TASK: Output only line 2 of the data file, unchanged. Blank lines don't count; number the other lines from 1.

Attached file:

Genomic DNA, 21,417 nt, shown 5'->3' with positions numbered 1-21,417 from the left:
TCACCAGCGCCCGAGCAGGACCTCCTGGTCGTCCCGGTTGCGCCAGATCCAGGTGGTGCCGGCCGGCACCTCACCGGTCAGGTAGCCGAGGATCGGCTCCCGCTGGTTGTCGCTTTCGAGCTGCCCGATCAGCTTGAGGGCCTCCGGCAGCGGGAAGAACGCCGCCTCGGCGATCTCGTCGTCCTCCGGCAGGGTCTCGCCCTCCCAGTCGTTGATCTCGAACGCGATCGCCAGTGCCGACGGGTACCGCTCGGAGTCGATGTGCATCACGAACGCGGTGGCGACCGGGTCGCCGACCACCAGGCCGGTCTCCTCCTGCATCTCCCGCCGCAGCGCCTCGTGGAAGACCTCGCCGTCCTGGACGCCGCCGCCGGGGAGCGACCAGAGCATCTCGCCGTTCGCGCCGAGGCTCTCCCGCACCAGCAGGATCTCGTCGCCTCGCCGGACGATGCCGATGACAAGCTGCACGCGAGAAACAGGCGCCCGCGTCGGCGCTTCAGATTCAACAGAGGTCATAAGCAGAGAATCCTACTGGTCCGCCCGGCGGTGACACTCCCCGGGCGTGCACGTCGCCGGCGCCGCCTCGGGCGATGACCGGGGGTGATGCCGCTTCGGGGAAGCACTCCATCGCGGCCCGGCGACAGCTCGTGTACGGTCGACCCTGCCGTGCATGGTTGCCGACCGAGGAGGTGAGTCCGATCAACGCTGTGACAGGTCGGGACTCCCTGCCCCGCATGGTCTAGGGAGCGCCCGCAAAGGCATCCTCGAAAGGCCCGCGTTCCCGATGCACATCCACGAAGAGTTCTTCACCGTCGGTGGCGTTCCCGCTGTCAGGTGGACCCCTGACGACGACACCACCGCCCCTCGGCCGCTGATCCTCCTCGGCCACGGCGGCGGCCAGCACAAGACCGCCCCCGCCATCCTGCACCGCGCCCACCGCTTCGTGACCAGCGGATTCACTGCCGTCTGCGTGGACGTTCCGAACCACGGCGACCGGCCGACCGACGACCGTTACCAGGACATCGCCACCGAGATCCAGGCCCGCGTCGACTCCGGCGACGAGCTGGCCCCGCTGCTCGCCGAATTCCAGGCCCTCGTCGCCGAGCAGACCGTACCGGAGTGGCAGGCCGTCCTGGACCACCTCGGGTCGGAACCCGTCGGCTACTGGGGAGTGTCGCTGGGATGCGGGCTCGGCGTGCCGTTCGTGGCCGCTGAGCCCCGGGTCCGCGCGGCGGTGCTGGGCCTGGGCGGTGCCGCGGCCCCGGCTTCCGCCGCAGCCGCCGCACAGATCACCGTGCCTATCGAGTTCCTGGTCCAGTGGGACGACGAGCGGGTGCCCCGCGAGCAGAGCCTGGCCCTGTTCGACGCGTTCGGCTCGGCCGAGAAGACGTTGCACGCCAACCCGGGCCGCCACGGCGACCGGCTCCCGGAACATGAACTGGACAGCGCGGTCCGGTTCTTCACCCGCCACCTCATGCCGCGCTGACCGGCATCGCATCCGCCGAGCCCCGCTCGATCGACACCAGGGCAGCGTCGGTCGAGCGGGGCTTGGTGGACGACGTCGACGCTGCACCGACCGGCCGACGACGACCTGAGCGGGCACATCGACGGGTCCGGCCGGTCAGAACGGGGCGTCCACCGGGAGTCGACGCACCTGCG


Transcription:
TCACCAGCGCCCGAGCAGGACCTCCTGGTCGTCCCGGTTGCGCCAGATCCAGGTGGTGCCGGCCGGCACCTCACCGGTCAGGTAGCCGAGGATCGGCTCCCGCTGGTTGTCGCTTTCGAGCTGCCCGATCAGCTTGAGGGCCTCCGGCAGCGGGAAGAACGCCGCCTCGGCGATCTCGTCGTCCTCCGGCAGGGTCTCGCCCTCCCAGTCGTTGATCTCGAACGCGATCGCCAGTGCCGACGGGTACCGCTCGGAGTCGATGTGCATCACGAACGCGGTGGCGACCGGGTCGCCGACCACCAGGCCGGTCTCCTCCTGCATCTCCCGCCGCAGCGCCTCGTGGAAGACCTCGCCGTCCTGGACGCCGCCGCCGGGGAGCGACCAGAGCATCTCGCCGTTCGCGCCGAGGCTCTCCCGCACCAGCAGGATCTCGTCGCCTCGCCGGACGATGCCGATGACAAGCTGCACGCGAGAAACAGGCGCCCGCGTCGGCGCTTCAGATTCAACAGAGGTCATAAGCAGAGAATCCTACTGGTCCGCCCGGCGGTGACACTCCCCGGGCGTGCACGTCGCCGGCGCCGCCTCGGGCGATGACCGGGGGTGATGCCGCTTCGGGGAAGCACTCCATCGCGGCCCGGCGACAGCTCGTGTACGGTCGACCCTGCCGTGCATGGTTGCCGACCGAGGAGGTGAGTCCGATCAACGCTGTGACAGGTCGGGACTCCCTGCCCCGCATGGTCTAGGGAGCGCCCGCAAAGGCATCCTCGAAAGGCCCGCGTTCCCGATGCACATCCACGAAGAGTTCTTCACCGTCGGTGGCGTTCCCGCTGTCAGGTGGACCCCTGACGACGACACCACCGCCCCTCGGCCGCTGATCCTCCTCGGCCACGGCGGCGGCCAGCACAAGACCGCCCCCGCCATCCTGCACCGCGCCCACCGCTTCGTGACCAGCGGATTCACTGCCGTCTGCGTGGACGTTCCGAACCACGGCGACCGGCCGACCGACGACCGTTACCAGGACATCGCCACCGAGATCCAGGCCCGCGTCGACTCCGGCGACGAGCTGGCCCCGCTGCTCGCCGAATTCCAGGCCCTCGTCGCCGAGCAGACCGTACCGGAGTGGCAGGCCGTCCTGGACCACCTCGGGTCGGAACCCGTCGGCTACTGGGGAGTGTCGCTGGGATGCGGGCTCGGCGTGCCGTTCGTGGCCGCTGAGCCCCGGGTCCGCGCGGCGGTGCTGGGCCTGGGCGGTGCCGCGGCCCCGGCTTCCGCCGCAGCCGCCGCACAGATCACCGTGCCTATCGAGTTCCTGGTCCAGTGGGACGACGAGCGGGTGCCCCGCGAGCAGAGCCTGGCCCTGTTCGACGCGTTCGGCTCGGCCGAGAAGACGTTGCACGCCAACCCGGGCCGCCACGGCGACCGGCTCCCGGAACATGAACTGGACAGCGCGGTCCGGTTCTTCACCCGCCACCTCATGCCGCGCTGACCGGCATCGCATCCGCCGAGCCCCGCTCGATCGACACCAGGGCAGCGTCGGTCGAGCGGGGCTTGGTGGACGACGTCGACGCTGCACCGACCGGCCGACGACGACCTGAGCGGGCACATCGACGGGTCCGGCCGGTCAGAACGGGGCGTCCACCGGGAGTCGACGCACCTGCG